GeographyWhy It Matters
Why It Matters

Ever since humans sketched primitive maps in the dirt, the quest to understand our surroundings has been fundamental to our survival. Studying geography revealed that the earth was round, showed our ancestors where to plant crops, and helped them appreciate the diversity of the planet. 

Today, the world is changing at an unprecedented pace, as a result of rising sea levels, deforestation, species extinction, rapid urbanization, and mass migration. Modern technologies have brought people from across the globe into contact with each other, with enormous political and cultural consequences. As a subject concerned with how people, environments, and places are organized and interconnected, geography provides a critical window into where things happen, why they happen where they do, and how geographical context influences environmental processes and human affairs.  These perspectives make the study of geography more relevant than ever, yet it remains little understood.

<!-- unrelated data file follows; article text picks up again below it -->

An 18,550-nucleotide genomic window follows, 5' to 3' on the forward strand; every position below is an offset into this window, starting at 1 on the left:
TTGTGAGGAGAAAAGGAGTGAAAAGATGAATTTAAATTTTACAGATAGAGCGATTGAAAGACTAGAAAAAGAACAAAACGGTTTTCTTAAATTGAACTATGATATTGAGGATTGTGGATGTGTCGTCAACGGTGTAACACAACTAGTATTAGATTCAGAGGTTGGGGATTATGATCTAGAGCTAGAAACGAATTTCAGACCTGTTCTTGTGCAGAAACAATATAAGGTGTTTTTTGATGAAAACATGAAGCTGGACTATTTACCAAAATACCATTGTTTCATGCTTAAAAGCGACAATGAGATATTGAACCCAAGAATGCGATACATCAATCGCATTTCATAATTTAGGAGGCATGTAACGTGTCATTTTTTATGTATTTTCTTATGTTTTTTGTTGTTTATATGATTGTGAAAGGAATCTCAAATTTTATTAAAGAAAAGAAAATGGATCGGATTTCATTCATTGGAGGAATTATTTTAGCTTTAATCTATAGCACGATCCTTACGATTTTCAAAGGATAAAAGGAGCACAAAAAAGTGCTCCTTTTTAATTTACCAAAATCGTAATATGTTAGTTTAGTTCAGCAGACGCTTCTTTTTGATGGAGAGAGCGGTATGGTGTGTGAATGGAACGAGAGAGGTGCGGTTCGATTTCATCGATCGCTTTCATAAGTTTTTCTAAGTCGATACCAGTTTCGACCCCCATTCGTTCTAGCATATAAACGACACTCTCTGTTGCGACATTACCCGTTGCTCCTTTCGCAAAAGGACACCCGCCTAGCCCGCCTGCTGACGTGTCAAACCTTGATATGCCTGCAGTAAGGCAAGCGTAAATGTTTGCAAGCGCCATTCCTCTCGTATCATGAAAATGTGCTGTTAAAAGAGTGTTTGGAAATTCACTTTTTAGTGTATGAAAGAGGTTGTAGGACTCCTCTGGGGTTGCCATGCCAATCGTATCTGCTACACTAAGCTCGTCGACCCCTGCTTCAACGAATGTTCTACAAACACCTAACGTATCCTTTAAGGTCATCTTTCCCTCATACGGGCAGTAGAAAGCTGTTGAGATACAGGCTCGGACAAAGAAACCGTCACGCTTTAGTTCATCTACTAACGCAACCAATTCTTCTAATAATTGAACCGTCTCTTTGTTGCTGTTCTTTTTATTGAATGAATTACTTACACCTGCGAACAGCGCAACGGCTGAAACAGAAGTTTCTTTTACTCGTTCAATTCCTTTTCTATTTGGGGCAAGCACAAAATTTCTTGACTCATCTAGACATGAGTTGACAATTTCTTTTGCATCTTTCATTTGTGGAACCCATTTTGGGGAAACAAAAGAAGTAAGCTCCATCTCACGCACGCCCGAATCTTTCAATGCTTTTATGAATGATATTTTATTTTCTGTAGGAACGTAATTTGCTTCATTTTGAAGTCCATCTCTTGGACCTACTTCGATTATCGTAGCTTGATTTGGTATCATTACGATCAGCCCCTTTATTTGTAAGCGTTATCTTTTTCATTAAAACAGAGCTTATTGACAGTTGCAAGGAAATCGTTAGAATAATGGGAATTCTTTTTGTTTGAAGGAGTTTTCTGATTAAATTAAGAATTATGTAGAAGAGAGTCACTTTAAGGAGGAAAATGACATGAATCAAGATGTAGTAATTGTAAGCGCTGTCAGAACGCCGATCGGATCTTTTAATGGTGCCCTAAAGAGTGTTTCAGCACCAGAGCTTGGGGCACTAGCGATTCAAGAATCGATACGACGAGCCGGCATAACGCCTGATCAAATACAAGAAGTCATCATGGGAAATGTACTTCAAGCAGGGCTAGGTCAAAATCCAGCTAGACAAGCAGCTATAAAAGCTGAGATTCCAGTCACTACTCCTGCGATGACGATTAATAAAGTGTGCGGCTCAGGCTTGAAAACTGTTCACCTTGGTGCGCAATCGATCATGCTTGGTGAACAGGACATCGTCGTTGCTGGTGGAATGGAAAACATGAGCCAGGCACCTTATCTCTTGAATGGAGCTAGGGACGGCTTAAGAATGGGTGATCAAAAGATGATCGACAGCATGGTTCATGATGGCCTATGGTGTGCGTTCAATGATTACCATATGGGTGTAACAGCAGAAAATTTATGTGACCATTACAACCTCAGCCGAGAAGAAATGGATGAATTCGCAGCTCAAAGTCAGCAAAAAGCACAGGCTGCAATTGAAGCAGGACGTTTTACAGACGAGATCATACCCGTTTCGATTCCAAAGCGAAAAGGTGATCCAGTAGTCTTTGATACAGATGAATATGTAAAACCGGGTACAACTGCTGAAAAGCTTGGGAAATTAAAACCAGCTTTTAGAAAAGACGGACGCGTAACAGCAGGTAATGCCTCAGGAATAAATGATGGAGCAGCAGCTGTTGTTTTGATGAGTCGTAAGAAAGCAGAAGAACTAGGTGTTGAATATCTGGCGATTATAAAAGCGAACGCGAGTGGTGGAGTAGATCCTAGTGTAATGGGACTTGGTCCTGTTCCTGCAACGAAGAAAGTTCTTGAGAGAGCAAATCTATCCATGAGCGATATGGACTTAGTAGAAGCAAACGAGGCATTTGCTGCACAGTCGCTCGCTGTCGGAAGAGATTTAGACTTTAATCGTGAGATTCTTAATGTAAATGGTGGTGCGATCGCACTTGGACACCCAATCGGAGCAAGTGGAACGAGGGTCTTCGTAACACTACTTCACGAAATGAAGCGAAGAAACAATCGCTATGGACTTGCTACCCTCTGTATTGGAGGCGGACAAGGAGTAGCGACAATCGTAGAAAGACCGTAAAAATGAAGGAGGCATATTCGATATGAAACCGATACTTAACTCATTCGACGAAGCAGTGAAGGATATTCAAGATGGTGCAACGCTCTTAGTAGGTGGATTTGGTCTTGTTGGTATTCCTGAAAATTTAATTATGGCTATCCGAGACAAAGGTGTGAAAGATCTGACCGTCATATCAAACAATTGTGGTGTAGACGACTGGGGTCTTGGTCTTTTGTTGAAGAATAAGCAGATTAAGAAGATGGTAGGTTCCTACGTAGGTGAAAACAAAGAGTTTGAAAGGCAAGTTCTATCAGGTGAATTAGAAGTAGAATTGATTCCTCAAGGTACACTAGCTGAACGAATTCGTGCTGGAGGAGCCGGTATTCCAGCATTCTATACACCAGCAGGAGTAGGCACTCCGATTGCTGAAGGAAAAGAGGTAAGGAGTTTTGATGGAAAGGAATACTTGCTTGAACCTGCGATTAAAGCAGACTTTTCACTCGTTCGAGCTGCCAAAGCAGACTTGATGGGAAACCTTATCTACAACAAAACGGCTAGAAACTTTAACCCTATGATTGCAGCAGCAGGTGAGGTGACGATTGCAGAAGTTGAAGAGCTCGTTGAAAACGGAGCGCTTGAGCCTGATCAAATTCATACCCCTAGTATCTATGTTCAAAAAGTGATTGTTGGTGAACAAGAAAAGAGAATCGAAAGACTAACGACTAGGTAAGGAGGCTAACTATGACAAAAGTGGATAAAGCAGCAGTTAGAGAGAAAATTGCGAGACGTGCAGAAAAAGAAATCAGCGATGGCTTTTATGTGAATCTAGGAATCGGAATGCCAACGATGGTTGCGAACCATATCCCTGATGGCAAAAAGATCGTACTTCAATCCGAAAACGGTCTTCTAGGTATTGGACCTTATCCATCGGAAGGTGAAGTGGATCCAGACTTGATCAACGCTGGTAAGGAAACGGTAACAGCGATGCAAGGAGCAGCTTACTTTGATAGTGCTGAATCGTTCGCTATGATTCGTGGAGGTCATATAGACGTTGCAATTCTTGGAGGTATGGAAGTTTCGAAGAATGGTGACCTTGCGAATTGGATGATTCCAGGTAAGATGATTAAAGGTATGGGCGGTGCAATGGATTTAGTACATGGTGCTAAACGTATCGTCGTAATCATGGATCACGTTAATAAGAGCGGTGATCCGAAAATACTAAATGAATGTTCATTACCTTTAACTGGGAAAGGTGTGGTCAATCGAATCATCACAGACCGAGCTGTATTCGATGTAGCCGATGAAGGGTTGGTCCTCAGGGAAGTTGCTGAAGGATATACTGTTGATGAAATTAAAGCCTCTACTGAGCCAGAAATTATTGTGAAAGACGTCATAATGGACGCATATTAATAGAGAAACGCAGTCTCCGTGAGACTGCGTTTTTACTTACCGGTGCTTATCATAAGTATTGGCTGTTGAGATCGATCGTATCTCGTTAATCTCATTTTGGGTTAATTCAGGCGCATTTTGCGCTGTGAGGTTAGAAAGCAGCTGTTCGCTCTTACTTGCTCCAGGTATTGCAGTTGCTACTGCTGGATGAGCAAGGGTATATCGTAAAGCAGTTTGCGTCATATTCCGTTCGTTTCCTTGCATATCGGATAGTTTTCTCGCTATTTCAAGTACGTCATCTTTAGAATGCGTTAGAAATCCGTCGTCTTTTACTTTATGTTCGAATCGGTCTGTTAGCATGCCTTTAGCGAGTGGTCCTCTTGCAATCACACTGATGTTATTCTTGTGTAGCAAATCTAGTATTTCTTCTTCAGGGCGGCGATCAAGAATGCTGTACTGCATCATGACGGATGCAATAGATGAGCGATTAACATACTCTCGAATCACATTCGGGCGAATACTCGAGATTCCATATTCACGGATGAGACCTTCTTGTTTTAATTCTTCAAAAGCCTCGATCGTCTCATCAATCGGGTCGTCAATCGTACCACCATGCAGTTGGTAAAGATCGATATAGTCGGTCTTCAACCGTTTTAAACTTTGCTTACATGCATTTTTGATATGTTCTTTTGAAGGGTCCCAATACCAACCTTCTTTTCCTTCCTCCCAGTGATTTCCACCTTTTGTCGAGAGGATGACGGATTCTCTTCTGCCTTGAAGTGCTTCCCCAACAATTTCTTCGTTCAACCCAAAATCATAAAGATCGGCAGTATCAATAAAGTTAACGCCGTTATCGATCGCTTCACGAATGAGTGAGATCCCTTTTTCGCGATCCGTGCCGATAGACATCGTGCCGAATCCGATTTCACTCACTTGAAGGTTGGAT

In this engrossing book, Alexander B. Murphy explains why geography is so important to the current moment.

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  • December 2018
  • 140 pages
  • 130 x 193 mm / 5 x 8 in
Available Formats
  • Hardback $45.00
  • 9781509523009
  • Paperback $12.95
  • 9781509523016
  • Open eBook $12.95
  • 9781509523047
Table of Contents

Acknowledgments viii

Illustration Credits x

1 Geography's Nature and Perspectives 1

2 Spaces 31

3 Places 60

4 Nature and Society 87

5 Why We All Need Geography 110

Coda 133

Notes 138

Further Reading 147

Index 154

About the Author
Alexander B. Murphy is Professor of Geography and Rippey Chair in Liberal Arts & Sciences at the University of Oregon.
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“This is a wonderful brief guide to the uses of geography as a field of study at a time when it is all too necessary.”
John Agnew, UCLA

“In a world of increasing specialization, it is crucial to understand the connections between spaces, places, and nature, between war, climate change, and economic inequality. This must-read book provides a riposte to all those who criticize geography as a generalist subject.”
Linda McDowell, University of Oxford

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